In Erickson v. Jones 2008 BCCA 379, the respondents were tenants-in-common of property described as the "Erickson Property." Initially, the Ericksons accessed their land by a road that ran through the middle of two properties, one belonging to Mr. Jones and the other to Mr. Loper. Mr. Loper approached the Ericksons and asked them to construct a new road on the eastern boundary of the Jones and Loper properties. The Ericksons agreed, and spent time and money creating the new road. Starting in 1977, the Ericksons used the new road daily and expended money to maintain the road. In 2002, Mr. Jones purchased Mr. Loper’s land and advised that he intended to limit or prevent access to the new road.
The Ericksons sued in the Supreme Court for an order that the old road was a public road or, alternatively, that they had a private easement over the new road. The Supreme Court held that the old road was not a public road but that the Ericksons were entitled to an equitable easement over the new road on the basis of "proprietary estoppel" (i.e., the doctrine that, where one person is encouraged to act to its detriment by another party in circumstances where it would be unjust for the latter to insist on its strict legal rights, the court will provide relief to the affected party).
Mr. Jones appealed to the B.C. Court of Appeal, but was unsuccessful. The court confirmed that, in the circumstances, it would have been unfair for Mr. Jones to assert his strict property rights and deprive the Ericksons of access, as they had relied on Mr. Loper’s and Mr. Jones’s conduct and refrained from pursuing any entitlement to use the old road. In addition, they had been encouraged by both parties to expend money to construct and maintain the new road.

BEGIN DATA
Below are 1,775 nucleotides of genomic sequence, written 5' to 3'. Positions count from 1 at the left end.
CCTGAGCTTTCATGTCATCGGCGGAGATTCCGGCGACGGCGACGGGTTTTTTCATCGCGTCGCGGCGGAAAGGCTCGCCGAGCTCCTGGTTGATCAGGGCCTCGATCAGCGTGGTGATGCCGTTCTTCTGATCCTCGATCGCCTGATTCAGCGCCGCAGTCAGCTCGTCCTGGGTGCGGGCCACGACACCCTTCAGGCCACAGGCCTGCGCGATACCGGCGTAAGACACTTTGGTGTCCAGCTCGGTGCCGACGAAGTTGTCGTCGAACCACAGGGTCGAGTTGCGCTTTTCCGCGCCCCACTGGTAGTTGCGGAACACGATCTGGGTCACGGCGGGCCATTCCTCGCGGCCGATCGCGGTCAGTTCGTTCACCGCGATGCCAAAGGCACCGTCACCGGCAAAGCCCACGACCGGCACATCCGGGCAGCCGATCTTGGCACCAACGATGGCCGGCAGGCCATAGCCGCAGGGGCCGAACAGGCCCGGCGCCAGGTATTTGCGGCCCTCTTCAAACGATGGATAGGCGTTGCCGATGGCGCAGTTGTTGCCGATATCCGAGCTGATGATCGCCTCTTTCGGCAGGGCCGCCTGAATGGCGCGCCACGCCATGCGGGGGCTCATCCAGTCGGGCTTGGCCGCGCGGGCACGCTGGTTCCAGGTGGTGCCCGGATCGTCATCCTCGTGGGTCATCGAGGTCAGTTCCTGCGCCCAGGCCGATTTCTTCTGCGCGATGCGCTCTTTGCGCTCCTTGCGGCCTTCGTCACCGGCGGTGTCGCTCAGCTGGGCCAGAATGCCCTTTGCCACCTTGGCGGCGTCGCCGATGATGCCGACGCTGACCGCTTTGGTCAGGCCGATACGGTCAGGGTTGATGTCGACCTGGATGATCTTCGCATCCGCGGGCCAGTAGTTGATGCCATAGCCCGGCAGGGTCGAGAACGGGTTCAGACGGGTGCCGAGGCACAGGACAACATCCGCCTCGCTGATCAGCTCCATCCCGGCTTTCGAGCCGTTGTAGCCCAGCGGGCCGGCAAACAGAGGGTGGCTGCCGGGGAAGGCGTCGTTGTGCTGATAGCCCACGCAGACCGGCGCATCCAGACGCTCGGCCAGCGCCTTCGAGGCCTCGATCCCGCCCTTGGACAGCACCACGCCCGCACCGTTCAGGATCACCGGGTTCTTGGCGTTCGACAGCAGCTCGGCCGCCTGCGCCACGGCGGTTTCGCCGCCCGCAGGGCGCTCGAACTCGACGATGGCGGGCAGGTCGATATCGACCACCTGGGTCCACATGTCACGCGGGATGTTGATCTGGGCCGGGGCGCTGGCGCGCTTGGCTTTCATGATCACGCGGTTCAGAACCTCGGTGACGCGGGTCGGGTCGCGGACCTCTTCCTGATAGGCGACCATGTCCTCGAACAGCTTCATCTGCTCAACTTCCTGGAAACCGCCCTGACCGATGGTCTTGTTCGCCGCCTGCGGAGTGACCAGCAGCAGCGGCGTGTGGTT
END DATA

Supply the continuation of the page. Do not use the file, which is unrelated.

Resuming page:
The case is interesting because it demonstrates that, given the right set of facts, the doctrine of proprietary estoppel may circumvent the effect of s. 24 of the Land Title Act, which abolishes "prescriptive" easements in British Columbia. A prescriptive easement is one that arises from a long period of uninterrupted land use, without secrecy, force or permission. In contrast, an equitable easement may arise, on the basis of proprietary estoppel, where a landowner has, by words or conduct, encouraged a land user to believe that the landowner will not enforce its strict legal rights, and the land user acts on this belief by taking action or expending money such that he or she would suffer detriment if no longer permitted to use the easement area. The court in Erickson did not address the relationship between prescriptive and equitable easements, but it is clear that, if the elements necessary to support an equitable easement on the basis of proprietary estoppel are present, a land user may be able to enforce the easement, even in the absence of a written, registered agreement.